Brooklyn Pantries Feel Pinch of Looming SNAP Cuts

As potential cuts to the Supplemental Nutrition Assistance Program (SNAP, formerly referred to as the Food Stamp program) loom, food pantries in Brooklyn are already feeling the strain with a summer surge in the number of patrons, reports Leah Robinson for the Brooklyn Bureau. At the Bed-Stuy Campaign Against Hunger pantry alone, the number teeters in vicinity of 30,000.

In June, nearly two-thirds of Brooklyn pantries were already reporting supply shortages. The Senate has passed legislation with billions of dollars in cuts, which come in response  to an increase in school lunch funding.

(Photo by Clementine Gallot, Flickr Creative Commons License)

Almost 2 million New Yorkers could see their EBT funds decrease as SNAP funds may get cut in the coming months. (Photo by Clementine Gallot, Flickr Creative Commons License)

Reauthorization negotiations on the Congressional Farm Bill this month threaten to deliver large cuts to SNAP. The Senate passed a bill containing $4.1 billion in cuts to total national funding for the next ten years. The food stamp program was passed and will result in up to 99 million fewer meals per year in New York City. A House bill aiming to cut even more ($20 billion) from SNAP was defeated this past week.

Even if Congress changes its mind about new cuts, this November SNAP recipients across the country are already set to have their benefits cut by 10 percent. These cuts, the result of an increase in federal school lunch reimbursements through the “Healthy Hunger-Free Kids Act” back in 2010, are equivalent to a net loss of 60 million meals for New York City residents alone per year.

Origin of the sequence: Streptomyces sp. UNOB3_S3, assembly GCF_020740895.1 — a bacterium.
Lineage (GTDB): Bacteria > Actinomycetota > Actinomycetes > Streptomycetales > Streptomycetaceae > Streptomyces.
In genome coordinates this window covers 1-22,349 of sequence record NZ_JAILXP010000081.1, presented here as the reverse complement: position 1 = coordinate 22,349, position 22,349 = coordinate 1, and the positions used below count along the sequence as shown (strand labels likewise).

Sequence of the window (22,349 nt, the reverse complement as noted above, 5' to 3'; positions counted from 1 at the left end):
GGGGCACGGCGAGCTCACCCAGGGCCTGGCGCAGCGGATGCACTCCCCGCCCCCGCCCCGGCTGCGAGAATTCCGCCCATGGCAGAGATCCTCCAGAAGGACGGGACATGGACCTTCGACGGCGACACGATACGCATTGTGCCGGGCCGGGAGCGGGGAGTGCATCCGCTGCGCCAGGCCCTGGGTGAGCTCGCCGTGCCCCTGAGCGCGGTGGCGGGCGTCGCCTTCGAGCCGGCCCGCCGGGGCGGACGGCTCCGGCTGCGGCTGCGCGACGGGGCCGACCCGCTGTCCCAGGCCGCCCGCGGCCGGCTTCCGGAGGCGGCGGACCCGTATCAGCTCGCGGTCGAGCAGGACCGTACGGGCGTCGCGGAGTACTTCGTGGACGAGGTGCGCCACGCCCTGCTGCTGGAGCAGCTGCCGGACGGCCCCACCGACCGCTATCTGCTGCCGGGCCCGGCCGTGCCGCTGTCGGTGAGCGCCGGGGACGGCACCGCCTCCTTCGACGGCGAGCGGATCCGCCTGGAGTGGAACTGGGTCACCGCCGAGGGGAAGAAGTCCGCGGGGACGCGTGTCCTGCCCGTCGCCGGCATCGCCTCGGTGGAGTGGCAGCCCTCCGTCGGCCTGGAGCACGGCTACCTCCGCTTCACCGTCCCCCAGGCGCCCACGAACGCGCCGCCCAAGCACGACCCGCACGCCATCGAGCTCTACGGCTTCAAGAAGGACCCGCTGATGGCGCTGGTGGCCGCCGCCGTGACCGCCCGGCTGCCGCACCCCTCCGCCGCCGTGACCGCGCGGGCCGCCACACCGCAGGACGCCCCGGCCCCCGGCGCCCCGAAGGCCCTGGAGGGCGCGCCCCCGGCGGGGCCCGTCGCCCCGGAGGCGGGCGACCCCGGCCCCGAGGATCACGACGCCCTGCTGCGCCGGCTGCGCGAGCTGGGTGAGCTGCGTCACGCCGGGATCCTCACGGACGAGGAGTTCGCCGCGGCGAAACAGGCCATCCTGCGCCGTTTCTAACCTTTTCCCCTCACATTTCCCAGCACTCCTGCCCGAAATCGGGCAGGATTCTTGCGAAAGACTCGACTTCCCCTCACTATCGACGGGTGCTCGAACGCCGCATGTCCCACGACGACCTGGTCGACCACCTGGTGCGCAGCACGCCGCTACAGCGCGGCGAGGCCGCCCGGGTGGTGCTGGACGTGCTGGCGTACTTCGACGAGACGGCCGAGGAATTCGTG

Approximately 1.9 million New Yorkers depend on SNAP. To increase awareness of the situation people in their own backyard face, the Food Bank for New York City started the “Lost Meals” outreach campaign to get New Yorkers and beyond to reach out to elected officials and other leaders, and join the Food Stamp Challenge, where the participant would simulate living on a $1.50 per meal budget. Mayoral candidates John Liu and Anthony Weiner have participated. The Food Bank also held a forum with the city’s major non-profits headed by women, with the premise that 80 percent of food stamp recipients are women and children. Speakers looked at what their organizations were doing to help poor New Yorkers get through the budget cuts.

“As women leaders we have to ask ourselves, ‘What do we owe to those women who have not attained what we have?’” said Margarette Purvis, who heads the Food Bank.

In relation to using SNAP cuts to fund school lunches, Triada Stampas, senior director of government relations at the Food Bank, translated the situation into what it means for New York City.

“We didn’t really get the bang for our buck. While other sections of the country had very low quality school food, our city’s school lunch exceeds the federal standard. So New York City students may not be seeing a noticeable difference in their school lunches and will still be coming home to less food on their table due to SNAP cuts.”

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